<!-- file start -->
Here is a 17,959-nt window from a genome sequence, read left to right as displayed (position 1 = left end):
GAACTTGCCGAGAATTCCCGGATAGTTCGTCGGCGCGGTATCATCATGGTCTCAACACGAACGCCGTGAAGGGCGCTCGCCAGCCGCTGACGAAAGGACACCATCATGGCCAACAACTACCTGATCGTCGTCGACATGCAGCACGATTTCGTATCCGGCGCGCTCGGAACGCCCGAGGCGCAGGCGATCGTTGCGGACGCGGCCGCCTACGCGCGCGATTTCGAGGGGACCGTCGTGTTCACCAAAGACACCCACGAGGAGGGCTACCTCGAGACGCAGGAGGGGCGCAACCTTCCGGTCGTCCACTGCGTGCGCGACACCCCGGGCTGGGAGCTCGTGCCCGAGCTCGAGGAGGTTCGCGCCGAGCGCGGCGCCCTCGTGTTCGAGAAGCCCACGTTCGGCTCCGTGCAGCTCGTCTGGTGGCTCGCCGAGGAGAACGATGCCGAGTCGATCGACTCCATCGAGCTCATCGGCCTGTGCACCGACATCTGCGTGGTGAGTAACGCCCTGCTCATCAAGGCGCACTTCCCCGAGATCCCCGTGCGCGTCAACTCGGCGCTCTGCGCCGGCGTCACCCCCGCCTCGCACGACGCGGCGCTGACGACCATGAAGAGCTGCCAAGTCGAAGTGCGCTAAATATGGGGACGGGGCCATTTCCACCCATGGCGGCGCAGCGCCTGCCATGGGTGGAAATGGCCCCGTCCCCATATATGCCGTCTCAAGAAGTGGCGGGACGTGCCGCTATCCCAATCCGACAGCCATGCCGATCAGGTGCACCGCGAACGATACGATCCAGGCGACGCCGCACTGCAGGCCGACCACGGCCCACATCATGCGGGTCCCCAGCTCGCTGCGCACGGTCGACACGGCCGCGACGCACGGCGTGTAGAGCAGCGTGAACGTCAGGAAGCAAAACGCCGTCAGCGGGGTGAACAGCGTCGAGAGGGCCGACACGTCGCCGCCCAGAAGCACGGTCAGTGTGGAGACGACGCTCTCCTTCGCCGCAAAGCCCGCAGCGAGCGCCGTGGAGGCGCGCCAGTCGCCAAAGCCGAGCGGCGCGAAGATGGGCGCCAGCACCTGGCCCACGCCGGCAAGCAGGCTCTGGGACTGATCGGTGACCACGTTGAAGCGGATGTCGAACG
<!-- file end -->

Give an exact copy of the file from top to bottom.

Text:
Here is a 17,959-nt window from a genome sequence, read left to right as displayed (position 1 = left end):
GAACTTGCCGAGAATTCCCGGATAGTTCGTCGGCGCGGTATCATCATGGTCTCAACACGAACGCCGTGAAGGGCGCTCGCCAGCCGCTGACGAAAGGACACCATCATGGCCAACAACTACCTGATCGTCGTCGACATGCAGCACGATTTCGTATCCGGCGCGCTCGGAACGCCCGAGGCGCAGGCGATCGTTGCGGACGCGGCCGCCTACGCGCGCGATTTCGAGGGGACCGTCGTGTTCACCAAAGACACCCACGAGGAGGGCTACCTCGAGACGCAGGAGGGGCGCAACCTTCCGGTCGTCCACTGCGTGCGCGACACCCCGGGCTGGGAGCTCGTGCCCGAGCTCGAGGAGGTTCGCGCCGAGCGCGGCGCCCTCGTGTTCGAGAAGCCCACGTTCGGCTCCGTGCAGCTCGTCTGGTGGCTCGCCGAGGAGAACGATGCCGAGTCGATCGACTCCATCGAGCTCATCGGCCTGTGCACCGACATCTGCGTGGTGAGTAACGCCCTGCTCATCAAGGCGCACTTCCCCGAGATCCCCGTGCGCGTCAACTCGGCGCTCTGCGCCGGCGTCACCCCCGCCTCGCACGACGCGGCGCTGACGACCATGAAGAGCTGCCAAGTCGAAGTGCGCTAAATATGGGGACGGGGCCATTTCCACCCATGGCGGCGCAGCGCCTGCCATGGGTGGAAATGGCCCCGTCCCCATATATGCCGTCTCAAGAAGTGGCGGGACGTGCCGCTATCCCAATCCGACAGCCATGCCGATCAGGTGCACCGCGAACGATACGATCCAGGCGACGCCGCACTGCAGGCCGACCACGGCCCACATCATGCGGGTCCCCAGCTCGCTGCGCACGGTCGACACGGCCGCGACGCACGGCGTGTAGAGCAGCGTGAACGTCAGGAAGCAAAACGCCGTCAGCGGGGTGAACAGCGTCGAGAGGGCCGACACGTCGCCGCCCAGAAGCACGGTCAGTGTGGAGACGACGCTCTCCTTCGCCGCAAAGCCCGCAGCGAGCGCCGTGGAGGCGCGCCAGTCGCCAAAGCCGAGCGGCGCGAAGATGGGCGCCAGCACCTGGCCCACGCCGGCAAGCAGGCTCTGGGACTGATCGGTGACCACGTTGAAGCGGATGTCGAACG